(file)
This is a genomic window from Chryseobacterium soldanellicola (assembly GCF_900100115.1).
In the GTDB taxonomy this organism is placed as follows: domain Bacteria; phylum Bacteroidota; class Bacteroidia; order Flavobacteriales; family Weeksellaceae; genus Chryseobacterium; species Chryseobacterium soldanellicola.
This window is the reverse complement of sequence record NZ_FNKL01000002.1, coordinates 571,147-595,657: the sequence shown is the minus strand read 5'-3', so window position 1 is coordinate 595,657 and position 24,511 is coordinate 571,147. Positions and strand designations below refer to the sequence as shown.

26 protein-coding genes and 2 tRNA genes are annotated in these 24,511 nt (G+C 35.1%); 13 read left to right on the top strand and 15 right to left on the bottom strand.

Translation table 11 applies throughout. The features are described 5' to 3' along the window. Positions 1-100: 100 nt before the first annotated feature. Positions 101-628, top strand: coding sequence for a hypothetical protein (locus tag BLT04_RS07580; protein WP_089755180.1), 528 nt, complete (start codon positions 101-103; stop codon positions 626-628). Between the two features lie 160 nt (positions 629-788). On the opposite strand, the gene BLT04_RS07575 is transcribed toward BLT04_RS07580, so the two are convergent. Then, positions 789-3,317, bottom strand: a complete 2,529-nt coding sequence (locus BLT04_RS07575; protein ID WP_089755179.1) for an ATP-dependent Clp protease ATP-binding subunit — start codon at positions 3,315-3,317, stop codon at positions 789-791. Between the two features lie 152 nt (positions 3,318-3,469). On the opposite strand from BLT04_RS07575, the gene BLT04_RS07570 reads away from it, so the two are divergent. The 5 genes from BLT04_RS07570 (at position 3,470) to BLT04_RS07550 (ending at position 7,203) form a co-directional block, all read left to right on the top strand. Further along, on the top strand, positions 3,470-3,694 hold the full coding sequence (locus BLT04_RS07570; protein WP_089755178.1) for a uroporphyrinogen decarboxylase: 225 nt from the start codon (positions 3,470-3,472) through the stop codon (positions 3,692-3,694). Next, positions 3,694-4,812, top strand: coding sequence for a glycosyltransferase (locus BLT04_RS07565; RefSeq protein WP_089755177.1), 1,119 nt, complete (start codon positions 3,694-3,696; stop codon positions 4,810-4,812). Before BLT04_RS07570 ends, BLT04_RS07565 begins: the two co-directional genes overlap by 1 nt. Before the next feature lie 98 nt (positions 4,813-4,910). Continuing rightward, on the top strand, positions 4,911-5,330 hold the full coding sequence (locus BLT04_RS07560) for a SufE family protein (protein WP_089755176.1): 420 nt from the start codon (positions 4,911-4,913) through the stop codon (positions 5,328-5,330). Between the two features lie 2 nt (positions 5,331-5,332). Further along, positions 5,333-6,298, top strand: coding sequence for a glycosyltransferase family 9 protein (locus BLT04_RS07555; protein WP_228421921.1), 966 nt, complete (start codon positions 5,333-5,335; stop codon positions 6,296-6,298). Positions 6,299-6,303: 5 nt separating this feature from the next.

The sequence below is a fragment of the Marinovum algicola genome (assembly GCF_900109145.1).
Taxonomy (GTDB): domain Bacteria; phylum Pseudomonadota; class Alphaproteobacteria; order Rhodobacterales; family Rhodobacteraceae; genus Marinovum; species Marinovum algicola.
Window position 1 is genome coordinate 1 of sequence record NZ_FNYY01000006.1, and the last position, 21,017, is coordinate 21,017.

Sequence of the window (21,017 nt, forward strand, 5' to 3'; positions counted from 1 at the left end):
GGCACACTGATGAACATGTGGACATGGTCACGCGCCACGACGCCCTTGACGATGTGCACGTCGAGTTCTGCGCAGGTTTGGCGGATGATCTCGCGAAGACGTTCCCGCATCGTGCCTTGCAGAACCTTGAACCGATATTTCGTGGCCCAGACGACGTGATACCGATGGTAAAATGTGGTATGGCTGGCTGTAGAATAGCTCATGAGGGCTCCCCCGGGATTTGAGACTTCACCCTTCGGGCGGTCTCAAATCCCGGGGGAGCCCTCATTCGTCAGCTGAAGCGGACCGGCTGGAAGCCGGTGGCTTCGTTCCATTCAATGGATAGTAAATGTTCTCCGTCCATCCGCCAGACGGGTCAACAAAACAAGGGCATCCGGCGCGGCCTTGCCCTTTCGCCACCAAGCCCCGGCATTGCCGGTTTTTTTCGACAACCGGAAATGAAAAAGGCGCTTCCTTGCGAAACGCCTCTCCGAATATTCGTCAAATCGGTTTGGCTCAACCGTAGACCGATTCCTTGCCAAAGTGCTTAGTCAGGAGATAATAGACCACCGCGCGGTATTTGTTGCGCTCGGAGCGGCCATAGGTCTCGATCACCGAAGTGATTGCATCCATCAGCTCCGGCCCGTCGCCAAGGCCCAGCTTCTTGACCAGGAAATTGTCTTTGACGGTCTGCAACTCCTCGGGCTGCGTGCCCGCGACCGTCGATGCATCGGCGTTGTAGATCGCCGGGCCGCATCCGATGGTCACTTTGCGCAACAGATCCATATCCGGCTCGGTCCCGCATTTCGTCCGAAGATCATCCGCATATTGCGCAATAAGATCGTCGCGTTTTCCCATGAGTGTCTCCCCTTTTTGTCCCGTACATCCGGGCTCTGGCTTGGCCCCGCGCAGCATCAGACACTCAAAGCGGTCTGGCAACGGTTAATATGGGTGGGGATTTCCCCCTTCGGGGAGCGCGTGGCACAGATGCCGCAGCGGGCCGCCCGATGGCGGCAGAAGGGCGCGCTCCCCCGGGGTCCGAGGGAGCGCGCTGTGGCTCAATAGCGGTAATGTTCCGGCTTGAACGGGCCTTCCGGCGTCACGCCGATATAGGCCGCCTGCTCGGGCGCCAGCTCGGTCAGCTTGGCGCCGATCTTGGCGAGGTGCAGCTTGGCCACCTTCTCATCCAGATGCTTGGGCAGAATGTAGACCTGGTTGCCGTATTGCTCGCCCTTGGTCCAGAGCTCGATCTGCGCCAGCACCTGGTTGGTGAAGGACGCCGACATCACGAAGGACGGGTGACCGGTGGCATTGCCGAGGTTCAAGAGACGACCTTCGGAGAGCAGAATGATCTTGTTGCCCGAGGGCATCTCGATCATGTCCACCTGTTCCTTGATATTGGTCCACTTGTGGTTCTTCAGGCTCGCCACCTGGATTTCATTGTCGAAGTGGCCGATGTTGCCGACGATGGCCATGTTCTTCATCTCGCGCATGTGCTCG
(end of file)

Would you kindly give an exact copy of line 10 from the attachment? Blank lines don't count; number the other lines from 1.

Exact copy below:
GGCACACTGATGAACATGTGGACATGGTCACGCGCCACGACGCCCTTGACGATGTGCACGTCGAGTTCTGCGCAGGTTTGGCGGATGATCTCGCGAAGACGTTCCCGCATCGTGCCTTGCAGAACCTTGAACCGATATTTCGTGGCCCAGACGACGTGATACCGATGGTAAAATGTGGTATGGCTGGCTGTAGAATAGCTCATGAGGGCTCCCCCGGGATTTGAGACTTCACCCTTCGGGCGGTCTCAAATCCCGGGGGAGCCCTCATTCGTCAGCTGAAGCGGACCGGCTGGAAGCCGGTGGCTTCGTTCCATTCAATGGATAGTAAATGTTCTCCGTCCATCCGCCAGACGGGTCAACAAAACAAGGGCATCCGGCGCGGCCTTGCCCTTTCGCCACCAAGCCCCGGCATTGCCGGTTTTTTTCGACAACCGGAAATGAAAAAGGCGCTTCCTTGCGAAACGCCTCTCCGAATATTCGTCAAATCGGTTTGGCTCAACCGTAGACCGATTCCTTGCCAAAGTGCTTAGTCAGGAGATAATAGACCACCGCGCGGTATTTGTTGCGCTCGGAGCGGCCATAGGTCTCGATCACCGAAGTGATTGCATCCATCAGCTCCGGCCCGTCGCCAAGGCCCAGCTTCTTGACCAGGAAATTGTCTTTGACGGTCTGCAACTCCTCGGGCTGCGTGCCCGCGACCGTCGATGCATCGGCGTTGTAGATCGCCGGGCCGCATCCGATGGTCACTTTGCGCAACAGATCCATATCCGGCTCGGTCCCGCATTTCGTCCGAAGATCATCCGCATATTGCGCAATAAGATCGTCGCGTTTTCCCATGAGTGTCTCCCCTTTTTGTCCCGTACATCCGGGCTCTGGCTTGGCCCCGCGCAGCATCAGACACTCAAAGCGGTCTGGCAACGGTTAATATGGGTGGGGATTTCCCCCTTCGGGGAGCGCGTGGCACAGATGCCGCAGCGGGCCGCCCGATGGCGGCAGAAGGGCGCGCTCCCCCGGGGTCCGAGGGAGCGCGCTGTGGCTCAATAGCGGTAATGTTCCGGCTTGAACGGGCCTTCCGGCGTCACGCCGATATAGGCCGCCTGCTCGGGCGCCAGCTCGGTCAGCTTGGCGCCGATCTTGGCGAGGTGCAGCTTGGCCACCTTCTCATCCAGATGCTTGGGCAGAATGTAGACCTGGTTGCCGTATTGCTCGCCCTTGGTCCAGAGCTCGATCTGCGCCAGCACCTGGTTGGTGAAGGACGCCGACATCACGAAGGACGGGTGACCGGTGGCATTGCCGAGGTTCAAGAGACGACCTTCGGAGAGCAGAATGATCTTGTTGCCCGAGGGCATCTCGATCATGTCCACCTGTTCCTTGATATTGGTCCACTTGTGGTTCTTCAGGCTCGCCACCTGGATTTCATTGTCGAAGTGGCCGATGTTGCCGACGATGGCCATGTTCTTCATCTCGCGCATGTGCTCG